Valuing the Handmade
We've talked quite a bit about how this is the time of year when many of us are in a hurry to finish those handmade presents for our loved ones.
This is also the time of year when we talk about those who are knit (or crochet or weave) worthy and those who are not. (For simplicity sake, we're just going to use "knit worthy" for the rest of this blog post.)
Now, because some people have misunderstood the meaning of knit worthy and thought that it means those who are worthy of learning the craft, let's be clear. In our discourse community, knit worthy means that the recipient of the handmade item is worthy of the present. There are a myriad of jokes and memes about people who have proven themselves to not be knit worthy--those who complain about having to properly care for said handmade item; those who lose said handmade item; those who regift said handmade item; those who somehow destroy said handmade item; those who make really thoughtless comments about the color or style of said handmade item; or those who commit the ultimate error: telling the gifter they could get something similar from a store for less money.
When someone doesn't appreciate our heartfelt, handmade presents, it hurts. When someone thinks they can buy our handmade work without proper compensation for said work, though, it can make us angry.
Okay. Let me rephrase. It makes me angry because it suggests that people don't value the time, the material cost, or the personal investment in the making of the item. So, while this is the time of year when we make for the knit worthy or we decide to never again make for someone who has lost their knit worthy status, it's also the time of year when some people try to solicit our making so that they can give to others without properly compensating us.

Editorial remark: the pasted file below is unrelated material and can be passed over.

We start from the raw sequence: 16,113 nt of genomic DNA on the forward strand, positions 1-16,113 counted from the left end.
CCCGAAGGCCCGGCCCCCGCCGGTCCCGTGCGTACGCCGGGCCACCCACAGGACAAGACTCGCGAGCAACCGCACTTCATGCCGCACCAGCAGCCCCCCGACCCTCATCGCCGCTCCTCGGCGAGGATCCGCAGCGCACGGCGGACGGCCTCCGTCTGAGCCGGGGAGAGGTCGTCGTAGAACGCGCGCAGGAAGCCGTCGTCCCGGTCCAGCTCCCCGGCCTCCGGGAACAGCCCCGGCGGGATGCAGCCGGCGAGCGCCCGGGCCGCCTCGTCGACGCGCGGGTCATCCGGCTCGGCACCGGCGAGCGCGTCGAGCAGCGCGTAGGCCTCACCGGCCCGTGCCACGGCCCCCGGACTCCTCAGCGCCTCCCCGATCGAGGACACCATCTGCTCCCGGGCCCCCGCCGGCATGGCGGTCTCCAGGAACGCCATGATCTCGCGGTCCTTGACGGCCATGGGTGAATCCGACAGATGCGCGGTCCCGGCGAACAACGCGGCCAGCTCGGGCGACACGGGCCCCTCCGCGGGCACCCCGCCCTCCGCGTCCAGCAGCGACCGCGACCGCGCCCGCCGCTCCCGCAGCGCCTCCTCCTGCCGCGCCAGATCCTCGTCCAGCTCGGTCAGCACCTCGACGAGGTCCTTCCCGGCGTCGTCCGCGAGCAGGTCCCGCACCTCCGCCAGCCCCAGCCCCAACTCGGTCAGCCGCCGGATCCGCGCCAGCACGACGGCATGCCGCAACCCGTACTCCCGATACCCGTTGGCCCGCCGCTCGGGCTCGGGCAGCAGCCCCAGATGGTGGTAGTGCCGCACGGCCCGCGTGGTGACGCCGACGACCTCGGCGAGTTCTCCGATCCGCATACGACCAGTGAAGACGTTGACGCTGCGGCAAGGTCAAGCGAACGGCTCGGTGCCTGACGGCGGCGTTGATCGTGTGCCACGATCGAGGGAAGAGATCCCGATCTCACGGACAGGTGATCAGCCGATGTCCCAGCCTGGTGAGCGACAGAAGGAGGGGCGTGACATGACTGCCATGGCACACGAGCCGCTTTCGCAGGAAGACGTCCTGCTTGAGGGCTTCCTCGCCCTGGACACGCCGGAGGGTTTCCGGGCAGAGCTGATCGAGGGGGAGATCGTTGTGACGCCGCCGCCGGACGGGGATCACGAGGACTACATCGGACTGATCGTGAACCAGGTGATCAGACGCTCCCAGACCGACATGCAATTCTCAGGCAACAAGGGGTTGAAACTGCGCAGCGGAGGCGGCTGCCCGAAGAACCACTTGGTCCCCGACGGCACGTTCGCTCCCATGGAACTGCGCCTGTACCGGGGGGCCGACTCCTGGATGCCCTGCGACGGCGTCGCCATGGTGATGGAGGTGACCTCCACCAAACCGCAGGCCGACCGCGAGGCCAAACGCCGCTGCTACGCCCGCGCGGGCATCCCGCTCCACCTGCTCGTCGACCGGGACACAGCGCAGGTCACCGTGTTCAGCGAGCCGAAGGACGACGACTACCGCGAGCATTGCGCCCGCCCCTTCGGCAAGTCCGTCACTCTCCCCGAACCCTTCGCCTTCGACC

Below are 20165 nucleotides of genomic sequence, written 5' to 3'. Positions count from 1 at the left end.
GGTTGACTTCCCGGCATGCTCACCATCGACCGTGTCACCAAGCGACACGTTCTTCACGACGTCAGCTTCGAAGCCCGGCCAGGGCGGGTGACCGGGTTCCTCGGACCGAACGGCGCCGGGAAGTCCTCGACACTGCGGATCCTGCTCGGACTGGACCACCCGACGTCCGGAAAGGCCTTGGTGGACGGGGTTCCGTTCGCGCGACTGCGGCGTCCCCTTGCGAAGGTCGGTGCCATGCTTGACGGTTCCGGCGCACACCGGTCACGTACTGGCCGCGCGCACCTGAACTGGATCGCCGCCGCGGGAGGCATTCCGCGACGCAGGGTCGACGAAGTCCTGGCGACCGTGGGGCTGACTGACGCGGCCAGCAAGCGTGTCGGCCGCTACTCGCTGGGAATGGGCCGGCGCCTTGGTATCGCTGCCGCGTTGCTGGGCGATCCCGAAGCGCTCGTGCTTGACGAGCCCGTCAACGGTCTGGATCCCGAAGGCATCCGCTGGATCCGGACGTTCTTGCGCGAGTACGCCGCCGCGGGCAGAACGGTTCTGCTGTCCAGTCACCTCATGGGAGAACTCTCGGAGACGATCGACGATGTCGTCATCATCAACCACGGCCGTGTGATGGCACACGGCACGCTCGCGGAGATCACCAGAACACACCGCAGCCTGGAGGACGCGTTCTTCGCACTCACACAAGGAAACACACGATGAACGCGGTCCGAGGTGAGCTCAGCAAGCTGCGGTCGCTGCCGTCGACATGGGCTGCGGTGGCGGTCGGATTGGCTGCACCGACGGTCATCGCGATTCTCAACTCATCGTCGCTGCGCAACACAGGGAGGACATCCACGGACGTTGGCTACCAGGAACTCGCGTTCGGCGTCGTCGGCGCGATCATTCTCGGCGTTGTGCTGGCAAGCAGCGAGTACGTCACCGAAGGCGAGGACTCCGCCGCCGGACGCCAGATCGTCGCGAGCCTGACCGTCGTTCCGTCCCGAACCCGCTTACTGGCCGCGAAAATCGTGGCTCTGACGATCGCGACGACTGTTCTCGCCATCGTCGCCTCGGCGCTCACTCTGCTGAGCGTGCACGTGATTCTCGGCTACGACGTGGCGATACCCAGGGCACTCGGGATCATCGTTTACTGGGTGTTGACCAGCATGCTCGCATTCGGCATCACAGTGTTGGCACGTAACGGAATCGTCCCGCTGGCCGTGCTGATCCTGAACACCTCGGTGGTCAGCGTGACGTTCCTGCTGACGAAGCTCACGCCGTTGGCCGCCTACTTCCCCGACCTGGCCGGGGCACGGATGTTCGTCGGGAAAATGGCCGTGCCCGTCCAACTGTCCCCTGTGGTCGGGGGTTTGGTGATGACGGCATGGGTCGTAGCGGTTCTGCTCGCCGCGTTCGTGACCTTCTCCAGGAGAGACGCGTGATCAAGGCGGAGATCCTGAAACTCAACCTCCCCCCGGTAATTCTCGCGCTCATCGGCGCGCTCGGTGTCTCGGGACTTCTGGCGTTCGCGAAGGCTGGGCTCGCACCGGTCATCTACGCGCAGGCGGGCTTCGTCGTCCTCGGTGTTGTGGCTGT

I'll give you an example: Every now and then someone will come into the shop and will not only inquiry but become a little pushy about about wanting to purchase the samples that are hanging around. While I cannot sell them because of copyright concerns and, in truth, I didn't make them for someone else, I also highly doubt that someone would want to pay me what the sample would actually cost because there are so many more factors than simply the cost of materials.
Let's break it down.
Take the Esme sweater in Lucky Tweed that's a shop favorite. That particular sweater took about seven skeins of yarn to complete. At $20 per skein, that's $140 in just yarn. Now, if you Google how long it takes to knit a sweater, some people will try to tell you that on average it would take about 20 - 40 hours. Let's be realistic, though. If you are knitting without trying to injure yourself because you've already suffered through tennis elbow, shoulder strain, and carpal tunnel, and you're working on a pattern that has a chart and a sweater that requires seaming (both of which are required for the Esme sweater), you're probably looking at closer to 60 - 70 hours if not longer. And, then, let's say you value your time at least a little bit along with your physical well being and you think that maybe $10/hour is relatively fair, then you're looking at $600 - 700 just for your time. So this cardigan, that you labored over, would run around $740 - 840 to cover materials AND your time. I'm fairly certain that most people wouldn't want to pay that kind of money for a sweater. Incidentally, I'm lowballing the cost of the labor because knitting is skilled labor, and skilled laborers generally make $16.57/hour as of December 1, 2022, which means labor would go up to $994.20 - 1,159.90, plus the cost of material. (For the record, I do believe that handknitting, crocheting, and weaving ought to be compensated as skilled labor and not as an afterthought/tacked on expense to the cost of material.)
And yet, I would be a very wealthy person if I had a nickle for every time someone tried to convince me to make them something just because they think I'd be "nice" and do it for free or for a $20 bill.
It's one thing to make something for someone because you care about them and you want to give of yourself, but it's another thing entirely when someone undervalues your making.